Developer would pay big sum to defeat 3 council members
Rochelle Olson, Star Tribune
April 8, 2005
Central Minneapolis developer Hamoudi Sabri is willing to pay whatever it takes -- possibly $1 million -- to help elect a new City Council.
In Sunday's Star Tribune, he placed an unusual classified ad seeking a "public relations professional/political organizer." The ad read: "Money no object for best candidate. Start immediately. Design media and community campaign re: City of Mpls wards 9,6 & 8 elections. Please call 612-622-4000."
In an interview Wednesday, Sabri said, "I'll spend a million dollars. Whatever it takes to do legally."
Asked whether he truly has that kind of money to spend, he said, "Of course I do."
But Sabri said he doesn't "know how the system works" so he's willing to hire someone.
"I'm not supporting anybody," he said of the City Council. "I think we need a complete overhaul in City Hall."
Sabri aims much of his anger at Ninth Ward Council Member Gary Schiff, whom he calls "Schiffty."
Schiff, a DFLer, took the ad in stride, blowing up a photocopied version and taping it to his office door. "I think this is the age-old case of developers wanting to influence City Hall. Here it's just out in the open," Schiff said.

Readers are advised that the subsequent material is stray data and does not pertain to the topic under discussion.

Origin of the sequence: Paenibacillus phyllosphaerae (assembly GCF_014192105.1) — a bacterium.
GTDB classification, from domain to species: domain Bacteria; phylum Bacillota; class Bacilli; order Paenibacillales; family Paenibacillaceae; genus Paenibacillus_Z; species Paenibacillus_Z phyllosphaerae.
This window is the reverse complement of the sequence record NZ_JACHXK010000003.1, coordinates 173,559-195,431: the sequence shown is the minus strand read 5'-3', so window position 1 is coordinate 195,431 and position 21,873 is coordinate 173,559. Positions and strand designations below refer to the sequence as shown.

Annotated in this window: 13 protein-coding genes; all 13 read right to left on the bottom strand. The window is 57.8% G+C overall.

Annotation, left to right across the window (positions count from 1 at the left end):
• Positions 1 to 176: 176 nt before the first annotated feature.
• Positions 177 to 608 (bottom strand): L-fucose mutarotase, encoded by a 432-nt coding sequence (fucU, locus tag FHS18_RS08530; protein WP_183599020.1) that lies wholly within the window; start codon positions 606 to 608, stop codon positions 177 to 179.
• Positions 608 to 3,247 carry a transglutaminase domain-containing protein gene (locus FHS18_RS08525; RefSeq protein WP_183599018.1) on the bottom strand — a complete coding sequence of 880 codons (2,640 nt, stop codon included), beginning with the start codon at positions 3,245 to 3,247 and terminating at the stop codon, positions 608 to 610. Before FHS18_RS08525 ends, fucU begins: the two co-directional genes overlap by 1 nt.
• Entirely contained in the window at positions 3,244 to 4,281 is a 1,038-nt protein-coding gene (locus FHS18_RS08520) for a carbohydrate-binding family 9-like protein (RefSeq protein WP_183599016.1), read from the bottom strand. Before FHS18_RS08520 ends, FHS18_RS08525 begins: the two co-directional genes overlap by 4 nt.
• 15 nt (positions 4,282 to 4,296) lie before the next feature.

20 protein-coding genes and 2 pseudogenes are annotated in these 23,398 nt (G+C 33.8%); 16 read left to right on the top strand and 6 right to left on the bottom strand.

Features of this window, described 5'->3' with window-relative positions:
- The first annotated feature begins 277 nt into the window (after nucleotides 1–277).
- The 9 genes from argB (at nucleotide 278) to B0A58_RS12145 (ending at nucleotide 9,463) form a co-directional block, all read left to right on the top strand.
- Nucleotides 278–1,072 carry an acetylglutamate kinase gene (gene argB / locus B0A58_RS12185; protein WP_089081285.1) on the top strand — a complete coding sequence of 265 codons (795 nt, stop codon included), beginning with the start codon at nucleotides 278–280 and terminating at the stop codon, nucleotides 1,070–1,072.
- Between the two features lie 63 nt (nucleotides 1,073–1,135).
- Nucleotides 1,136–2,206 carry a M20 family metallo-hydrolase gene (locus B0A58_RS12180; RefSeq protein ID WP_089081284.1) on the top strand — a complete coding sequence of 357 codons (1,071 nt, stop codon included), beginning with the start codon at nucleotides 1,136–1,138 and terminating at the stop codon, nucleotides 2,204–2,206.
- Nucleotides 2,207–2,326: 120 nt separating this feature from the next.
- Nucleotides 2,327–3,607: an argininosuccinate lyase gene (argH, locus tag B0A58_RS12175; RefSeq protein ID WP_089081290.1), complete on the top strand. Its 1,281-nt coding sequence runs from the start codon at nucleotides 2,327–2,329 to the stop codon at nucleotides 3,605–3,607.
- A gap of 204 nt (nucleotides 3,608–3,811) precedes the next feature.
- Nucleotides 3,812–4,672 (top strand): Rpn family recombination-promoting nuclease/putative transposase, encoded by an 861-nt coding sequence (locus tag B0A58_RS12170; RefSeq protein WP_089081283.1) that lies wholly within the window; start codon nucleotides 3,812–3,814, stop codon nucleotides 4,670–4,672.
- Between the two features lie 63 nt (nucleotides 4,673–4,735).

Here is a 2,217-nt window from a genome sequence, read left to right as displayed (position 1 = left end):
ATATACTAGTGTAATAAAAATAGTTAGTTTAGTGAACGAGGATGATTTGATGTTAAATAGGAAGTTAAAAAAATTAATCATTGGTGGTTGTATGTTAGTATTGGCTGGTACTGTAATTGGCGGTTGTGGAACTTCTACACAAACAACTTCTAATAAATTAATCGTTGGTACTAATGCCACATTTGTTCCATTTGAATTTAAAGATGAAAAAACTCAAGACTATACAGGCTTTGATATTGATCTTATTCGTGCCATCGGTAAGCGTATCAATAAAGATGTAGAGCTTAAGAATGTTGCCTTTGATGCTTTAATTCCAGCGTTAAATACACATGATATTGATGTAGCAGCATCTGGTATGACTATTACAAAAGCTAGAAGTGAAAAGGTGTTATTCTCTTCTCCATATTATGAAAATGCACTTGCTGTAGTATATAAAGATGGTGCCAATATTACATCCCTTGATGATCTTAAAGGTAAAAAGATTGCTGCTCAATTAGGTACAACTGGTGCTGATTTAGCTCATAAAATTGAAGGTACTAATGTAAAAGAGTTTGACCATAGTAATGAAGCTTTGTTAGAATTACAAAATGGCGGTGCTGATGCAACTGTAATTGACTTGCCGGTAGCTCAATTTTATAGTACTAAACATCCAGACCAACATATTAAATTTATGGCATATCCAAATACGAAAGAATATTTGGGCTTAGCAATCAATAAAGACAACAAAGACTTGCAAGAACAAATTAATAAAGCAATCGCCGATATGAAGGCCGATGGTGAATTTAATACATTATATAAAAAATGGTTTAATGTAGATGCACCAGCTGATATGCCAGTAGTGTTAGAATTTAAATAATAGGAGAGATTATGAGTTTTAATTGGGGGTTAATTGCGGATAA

During an interview, Sabri mentioned several times his property at Cedar Avenue and E. Lake Street. Schiff noted that the Planning Commission, on which he sits, recently unanimously rejected Sabri's proposal for a shopping center.
During a conversation, Sabri mentioned many times the legal troubles that his brother, Basim Sabri, has had. Basim Sabri awaits sentencing for his December federal conviction on three counts of bribery for his dealings with former City Council Member Brian Herron.
Sabri said the convictions are one reason he needs to hire a consultant rather than do the work himself.
He said he chose to target the three central-city wards because that's where he owns property and does business.
In addition to his distaste for Schiff, of whom he says, "I can call him anything I want; he's a public figure," Sabri said he eschews public subsidies.
"I'm really fed up with how this city's run," he said. "We've got morons running the city of Minneapolis."
David Schultz, an ethics professor at Hamline University in St. Paul, said Sabri would be required to register his group with the county and disclose revenue of $100 and above.
He faces no limits on what he can spend independently on the races, Schultz said.
Sabri said Wednesday that the political job remains open.